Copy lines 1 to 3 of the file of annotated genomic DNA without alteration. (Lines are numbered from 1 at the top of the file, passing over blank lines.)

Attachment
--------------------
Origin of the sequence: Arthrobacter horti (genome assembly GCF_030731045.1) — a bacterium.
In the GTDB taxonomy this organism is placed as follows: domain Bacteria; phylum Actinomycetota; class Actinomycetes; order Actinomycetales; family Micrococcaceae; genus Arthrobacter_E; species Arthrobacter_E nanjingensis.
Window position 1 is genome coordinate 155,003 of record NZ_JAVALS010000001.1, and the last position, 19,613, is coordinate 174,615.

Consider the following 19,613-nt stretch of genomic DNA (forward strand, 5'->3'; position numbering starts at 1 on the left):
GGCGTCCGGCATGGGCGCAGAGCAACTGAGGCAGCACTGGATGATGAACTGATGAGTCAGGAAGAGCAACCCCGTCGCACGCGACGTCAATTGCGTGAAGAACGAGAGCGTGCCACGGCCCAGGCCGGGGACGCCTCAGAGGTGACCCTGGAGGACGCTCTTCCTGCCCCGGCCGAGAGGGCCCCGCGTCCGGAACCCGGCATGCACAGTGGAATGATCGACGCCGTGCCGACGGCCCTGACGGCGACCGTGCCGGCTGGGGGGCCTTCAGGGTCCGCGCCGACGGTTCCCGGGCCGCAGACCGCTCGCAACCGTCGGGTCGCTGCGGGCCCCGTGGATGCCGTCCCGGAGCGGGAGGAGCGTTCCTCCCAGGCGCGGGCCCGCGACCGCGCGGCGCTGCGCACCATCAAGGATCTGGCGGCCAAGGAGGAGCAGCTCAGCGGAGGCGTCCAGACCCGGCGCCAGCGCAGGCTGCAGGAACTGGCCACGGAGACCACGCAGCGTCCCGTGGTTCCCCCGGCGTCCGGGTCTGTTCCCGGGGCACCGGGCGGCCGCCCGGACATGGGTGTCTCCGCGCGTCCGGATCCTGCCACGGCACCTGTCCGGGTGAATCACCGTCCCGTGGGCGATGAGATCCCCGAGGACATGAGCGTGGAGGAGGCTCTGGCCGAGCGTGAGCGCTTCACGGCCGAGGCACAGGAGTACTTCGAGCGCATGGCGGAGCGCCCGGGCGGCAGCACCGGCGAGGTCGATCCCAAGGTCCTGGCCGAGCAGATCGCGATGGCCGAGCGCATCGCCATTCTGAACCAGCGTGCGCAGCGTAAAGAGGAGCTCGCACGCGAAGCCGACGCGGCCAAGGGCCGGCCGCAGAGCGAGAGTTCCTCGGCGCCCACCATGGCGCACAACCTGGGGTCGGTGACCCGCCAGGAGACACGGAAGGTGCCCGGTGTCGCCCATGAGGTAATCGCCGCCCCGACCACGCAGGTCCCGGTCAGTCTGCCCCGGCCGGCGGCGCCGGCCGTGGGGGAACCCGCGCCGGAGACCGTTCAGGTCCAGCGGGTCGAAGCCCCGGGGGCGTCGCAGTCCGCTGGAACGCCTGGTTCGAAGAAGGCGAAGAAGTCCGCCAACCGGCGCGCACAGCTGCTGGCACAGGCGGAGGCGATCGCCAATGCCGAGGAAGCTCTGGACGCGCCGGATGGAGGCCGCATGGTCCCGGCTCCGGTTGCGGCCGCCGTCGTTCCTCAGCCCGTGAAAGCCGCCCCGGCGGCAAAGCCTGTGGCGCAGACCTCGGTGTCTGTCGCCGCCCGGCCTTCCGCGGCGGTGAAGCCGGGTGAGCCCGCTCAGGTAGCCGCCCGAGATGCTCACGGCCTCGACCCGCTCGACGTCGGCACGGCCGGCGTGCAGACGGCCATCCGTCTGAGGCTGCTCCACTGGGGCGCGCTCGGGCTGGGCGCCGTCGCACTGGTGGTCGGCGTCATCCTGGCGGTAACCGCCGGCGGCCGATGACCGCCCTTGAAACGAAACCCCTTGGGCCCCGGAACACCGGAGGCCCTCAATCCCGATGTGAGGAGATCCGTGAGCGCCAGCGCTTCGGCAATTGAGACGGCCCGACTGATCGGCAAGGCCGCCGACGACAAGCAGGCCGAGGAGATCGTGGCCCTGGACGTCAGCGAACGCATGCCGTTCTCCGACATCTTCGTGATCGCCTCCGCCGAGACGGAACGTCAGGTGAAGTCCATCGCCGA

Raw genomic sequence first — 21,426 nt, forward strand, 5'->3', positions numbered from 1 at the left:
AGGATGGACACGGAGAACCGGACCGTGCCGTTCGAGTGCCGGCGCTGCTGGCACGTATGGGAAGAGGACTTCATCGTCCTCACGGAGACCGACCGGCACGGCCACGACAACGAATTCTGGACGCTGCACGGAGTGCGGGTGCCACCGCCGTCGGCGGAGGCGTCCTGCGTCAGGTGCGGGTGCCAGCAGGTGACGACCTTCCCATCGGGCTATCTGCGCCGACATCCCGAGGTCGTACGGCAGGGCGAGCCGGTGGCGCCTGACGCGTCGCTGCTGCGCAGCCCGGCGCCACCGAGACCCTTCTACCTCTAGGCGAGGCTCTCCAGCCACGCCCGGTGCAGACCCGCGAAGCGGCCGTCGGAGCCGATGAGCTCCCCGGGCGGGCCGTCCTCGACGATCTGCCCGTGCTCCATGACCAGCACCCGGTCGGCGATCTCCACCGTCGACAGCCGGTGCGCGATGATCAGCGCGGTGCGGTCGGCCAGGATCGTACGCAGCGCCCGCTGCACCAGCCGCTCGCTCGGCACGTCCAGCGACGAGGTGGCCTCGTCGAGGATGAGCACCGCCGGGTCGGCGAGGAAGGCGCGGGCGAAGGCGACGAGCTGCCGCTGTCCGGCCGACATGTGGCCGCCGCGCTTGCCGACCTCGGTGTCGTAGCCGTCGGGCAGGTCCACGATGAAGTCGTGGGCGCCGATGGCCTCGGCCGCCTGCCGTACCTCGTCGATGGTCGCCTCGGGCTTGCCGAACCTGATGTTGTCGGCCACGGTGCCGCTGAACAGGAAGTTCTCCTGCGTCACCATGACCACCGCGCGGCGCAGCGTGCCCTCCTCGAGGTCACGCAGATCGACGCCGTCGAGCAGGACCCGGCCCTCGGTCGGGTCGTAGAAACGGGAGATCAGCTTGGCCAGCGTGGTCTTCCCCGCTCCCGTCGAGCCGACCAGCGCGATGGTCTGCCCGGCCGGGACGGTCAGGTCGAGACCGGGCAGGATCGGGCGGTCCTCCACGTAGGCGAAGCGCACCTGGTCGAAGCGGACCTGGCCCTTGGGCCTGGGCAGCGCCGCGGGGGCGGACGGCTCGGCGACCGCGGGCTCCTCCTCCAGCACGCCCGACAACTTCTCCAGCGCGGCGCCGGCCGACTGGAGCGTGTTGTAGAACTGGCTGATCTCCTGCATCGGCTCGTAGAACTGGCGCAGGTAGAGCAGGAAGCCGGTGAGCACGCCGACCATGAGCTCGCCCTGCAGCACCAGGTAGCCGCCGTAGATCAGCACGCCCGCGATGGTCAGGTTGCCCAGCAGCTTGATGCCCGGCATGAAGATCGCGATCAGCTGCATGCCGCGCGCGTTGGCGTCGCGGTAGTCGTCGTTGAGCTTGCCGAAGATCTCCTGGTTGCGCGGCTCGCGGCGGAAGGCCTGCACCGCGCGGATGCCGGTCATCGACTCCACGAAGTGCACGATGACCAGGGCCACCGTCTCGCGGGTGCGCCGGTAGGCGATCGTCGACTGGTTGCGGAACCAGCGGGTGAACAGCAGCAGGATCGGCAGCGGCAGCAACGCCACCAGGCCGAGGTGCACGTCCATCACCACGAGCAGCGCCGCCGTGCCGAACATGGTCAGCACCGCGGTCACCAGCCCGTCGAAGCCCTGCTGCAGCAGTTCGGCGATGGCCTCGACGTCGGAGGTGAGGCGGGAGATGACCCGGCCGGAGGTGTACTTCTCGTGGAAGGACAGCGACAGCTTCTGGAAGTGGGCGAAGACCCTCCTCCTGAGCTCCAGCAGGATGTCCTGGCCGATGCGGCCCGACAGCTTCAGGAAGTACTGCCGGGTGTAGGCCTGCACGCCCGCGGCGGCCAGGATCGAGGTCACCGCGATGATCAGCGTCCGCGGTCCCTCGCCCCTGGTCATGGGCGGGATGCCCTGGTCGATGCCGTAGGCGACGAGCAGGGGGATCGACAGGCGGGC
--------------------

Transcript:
Origin of the sequence: Arthrobacter horti (genome assembly GCF_030731045.1) — a bacterium.
In the GTDB taxonomy this organism is placed as follows: domain Bacteria; phylum Actinomycetota; class Actinomycetes; order Actinomycetales; family Micrococcaceae; genus Arthrobacter_E; species Arthrobacter_E nanjingensis.
Window position 1 is genome coordinate 155,003 of record NZ_JAVALS010000001.1, and the last position, 19,613, is coordinate 174,615.